Figure 25. Bar graph. Results for the interaction: VES by Object by Age for HID. The graph is titled “Detection Distance by Age Group and Object Using HID in the Rain Condition.” The Y-axis shows the mean detection distance in feet. The X-axis includes each of the seven objects used in the study. Three bars are presented for each of the objects, representing the three age groups: young, middle, and older. Standard error bars are also provided for each graph bar. Following are the approximate ranges of detection distances for each age group. The younger drivers’ detection distances ranged from 110 feet (parallel pedestrian, black clothing and perpendicular pedestrian, black clothing) to 240 feet (cyclist, white clothing and parallel pedestrian, white clothing). The middle age group had detection distances ranging from 110 feet (perpendicular pedestrian, black clothing) to 240 feet (cyclist, white clothing). The older age group had detection distances ranging from 110 feet (perpendicular pedestrian, black clothing) to 270 feet (parallel pedestrian, white clothing). Standard error bars for each set of object groups are comparable; however, the detection distance of the parallel pedestrian in white clothing for the old age group has a greater standard error than other objects and age groups. Back to Figure 25.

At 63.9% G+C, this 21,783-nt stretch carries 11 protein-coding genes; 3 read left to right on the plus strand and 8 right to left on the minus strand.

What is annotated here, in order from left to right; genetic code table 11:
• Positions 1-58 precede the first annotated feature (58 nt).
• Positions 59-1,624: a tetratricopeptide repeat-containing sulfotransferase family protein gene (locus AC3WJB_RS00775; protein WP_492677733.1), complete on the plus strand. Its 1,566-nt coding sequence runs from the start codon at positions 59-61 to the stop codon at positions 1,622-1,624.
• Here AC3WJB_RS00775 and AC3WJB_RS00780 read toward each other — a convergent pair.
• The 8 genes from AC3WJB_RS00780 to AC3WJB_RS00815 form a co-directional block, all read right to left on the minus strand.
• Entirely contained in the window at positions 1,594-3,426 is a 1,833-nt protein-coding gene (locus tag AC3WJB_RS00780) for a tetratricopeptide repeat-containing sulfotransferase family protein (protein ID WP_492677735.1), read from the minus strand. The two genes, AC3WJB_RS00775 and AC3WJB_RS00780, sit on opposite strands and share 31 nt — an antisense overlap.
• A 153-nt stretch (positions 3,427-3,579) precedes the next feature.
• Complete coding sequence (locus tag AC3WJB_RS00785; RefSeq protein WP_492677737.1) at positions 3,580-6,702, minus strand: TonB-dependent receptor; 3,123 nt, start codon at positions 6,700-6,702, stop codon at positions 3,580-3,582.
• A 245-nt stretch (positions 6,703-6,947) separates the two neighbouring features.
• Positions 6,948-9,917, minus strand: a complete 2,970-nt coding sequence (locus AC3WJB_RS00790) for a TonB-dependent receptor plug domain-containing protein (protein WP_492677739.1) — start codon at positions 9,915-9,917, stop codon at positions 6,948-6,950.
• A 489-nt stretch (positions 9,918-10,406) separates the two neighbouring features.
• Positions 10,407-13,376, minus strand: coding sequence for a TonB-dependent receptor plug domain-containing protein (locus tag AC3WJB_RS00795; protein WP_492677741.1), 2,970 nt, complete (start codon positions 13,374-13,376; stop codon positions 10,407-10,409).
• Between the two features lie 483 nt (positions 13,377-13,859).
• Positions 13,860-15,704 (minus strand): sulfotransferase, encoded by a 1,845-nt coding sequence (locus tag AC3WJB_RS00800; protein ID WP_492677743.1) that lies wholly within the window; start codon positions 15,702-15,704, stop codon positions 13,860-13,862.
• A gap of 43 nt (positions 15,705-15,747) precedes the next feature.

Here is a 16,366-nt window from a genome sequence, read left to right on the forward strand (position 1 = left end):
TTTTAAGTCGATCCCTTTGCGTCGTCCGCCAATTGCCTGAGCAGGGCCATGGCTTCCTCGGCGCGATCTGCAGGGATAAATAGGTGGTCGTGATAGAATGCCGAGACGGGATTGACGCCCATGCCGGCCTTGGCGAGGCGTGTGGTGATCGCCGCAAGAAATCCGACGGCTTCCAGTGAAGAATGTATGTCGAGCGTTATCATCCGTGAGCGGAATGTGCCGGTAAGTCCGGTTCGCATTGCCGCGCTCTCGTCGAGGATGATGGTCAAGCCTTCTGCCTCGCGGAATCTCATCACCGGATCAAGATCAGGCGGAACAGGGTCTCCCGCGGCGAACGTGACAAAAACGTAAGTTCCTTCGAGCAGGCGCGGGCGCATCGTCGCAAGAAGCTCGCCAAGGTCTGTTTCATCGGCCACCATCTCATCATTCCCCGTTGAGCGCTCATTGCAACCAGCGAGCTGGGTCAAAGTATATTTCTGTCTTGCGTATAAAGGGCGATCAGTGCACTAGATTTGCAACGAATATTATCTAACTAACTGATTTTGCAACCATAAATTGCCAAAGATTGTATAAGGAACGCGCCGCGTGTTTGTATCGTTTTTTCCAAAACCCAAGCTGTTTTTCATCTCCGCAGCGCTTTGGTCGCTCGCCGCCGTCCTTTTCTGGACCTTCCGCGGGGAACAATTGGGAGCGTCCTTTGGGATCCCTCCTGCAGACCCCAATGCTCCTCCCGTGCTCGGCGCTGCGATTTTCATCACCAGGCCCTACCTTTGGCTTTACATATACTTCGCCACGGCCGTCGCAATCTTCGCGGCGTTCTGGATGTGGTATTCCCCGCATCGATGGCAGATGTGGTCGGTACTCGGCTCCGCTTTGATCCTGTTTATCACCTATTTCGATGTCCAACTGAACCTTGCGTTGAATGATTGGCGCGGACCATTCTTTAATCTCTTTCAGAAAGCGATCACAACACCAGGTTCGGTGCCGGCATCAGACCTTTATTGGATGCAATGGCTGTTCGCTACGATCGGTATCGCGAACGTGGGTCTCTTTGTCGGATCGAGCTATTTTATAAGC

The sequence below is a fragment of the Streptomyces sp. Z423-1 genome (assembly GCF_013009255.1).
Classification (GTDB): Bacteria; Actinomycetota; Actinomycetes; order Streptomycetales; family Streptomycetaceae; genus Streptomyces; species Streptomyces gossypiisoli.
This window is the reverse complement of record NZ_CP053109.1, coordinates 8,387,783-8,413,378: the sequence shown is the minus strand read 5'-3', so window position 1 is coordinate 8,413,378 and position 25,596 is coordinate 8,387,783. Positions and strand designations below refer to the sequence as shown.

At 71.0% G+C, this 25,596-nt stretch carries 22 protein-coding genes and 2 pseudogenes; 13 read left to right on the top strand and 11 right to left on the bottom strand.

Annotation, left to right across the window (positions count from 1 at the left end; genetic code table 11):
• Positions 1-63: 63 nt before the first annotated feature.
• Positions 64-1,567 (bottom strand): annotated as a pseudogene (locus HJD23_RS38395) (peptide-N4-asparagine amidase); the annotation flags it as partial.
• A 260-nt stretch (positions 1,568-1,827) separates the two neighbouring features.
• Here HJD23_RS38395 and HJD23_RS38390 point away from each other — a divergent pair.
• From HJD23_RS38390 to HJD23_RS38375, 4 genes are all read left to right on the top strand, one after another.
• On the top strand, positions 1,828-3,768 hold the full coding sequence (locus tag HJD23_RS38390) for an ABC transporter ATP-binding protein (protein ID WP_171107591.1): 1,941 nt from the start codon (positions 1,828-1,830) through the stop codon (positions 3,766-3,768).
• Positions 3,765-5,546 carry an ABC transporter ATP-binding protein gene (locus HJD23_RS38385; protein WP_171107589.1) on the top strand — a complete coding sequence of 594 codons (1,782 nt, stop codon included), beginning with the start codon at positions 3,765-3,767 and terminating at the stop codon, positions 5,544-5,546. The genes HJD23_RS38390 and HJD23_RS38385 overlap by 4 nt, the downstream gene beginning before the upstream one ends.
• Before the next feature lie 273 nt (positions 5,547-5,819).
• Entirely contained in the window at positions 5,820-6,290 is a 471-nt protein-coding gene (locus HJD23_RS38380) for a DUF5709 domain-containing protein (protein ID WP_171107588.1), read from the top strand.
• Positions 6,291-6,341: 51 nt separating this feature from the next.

Figure 26. Bar graph. Results on detection distances for the VES by Object interaction for pedestrians and cyclist with white clothing. The graph is titled “Detection Distances for the VES by Object Interaction for the Rain Condition.” The Y-axis shows the mean detection distance in feet. The X-axis includes the 12 different VESs evaluated in the study. Three bars are presented for each VES, representing the following three objects: cyclist with white clothing, parallel pedestrian with white clothing, and perpendicular pedestrian with white clothing. Standard error bars are also provided for each graph bar. Following are the approximate ranges of recognition distances for each object: cyclist with white clothing ranged from 230 feet with the HLB–LP and HID to 300 feet with the five UV–A + HLB; parallel pedestrian with white clothing ranged from 240 feet with the IR–TIS to 305 feet with the three UV–A + HLB; perpendicular pedestrian with white clothing ranged from 220 feet with the IR–TIS to 300 feet with the five UV–A + HLB. Standard error bars for each set of object groups are comparable. Back to Figure 26.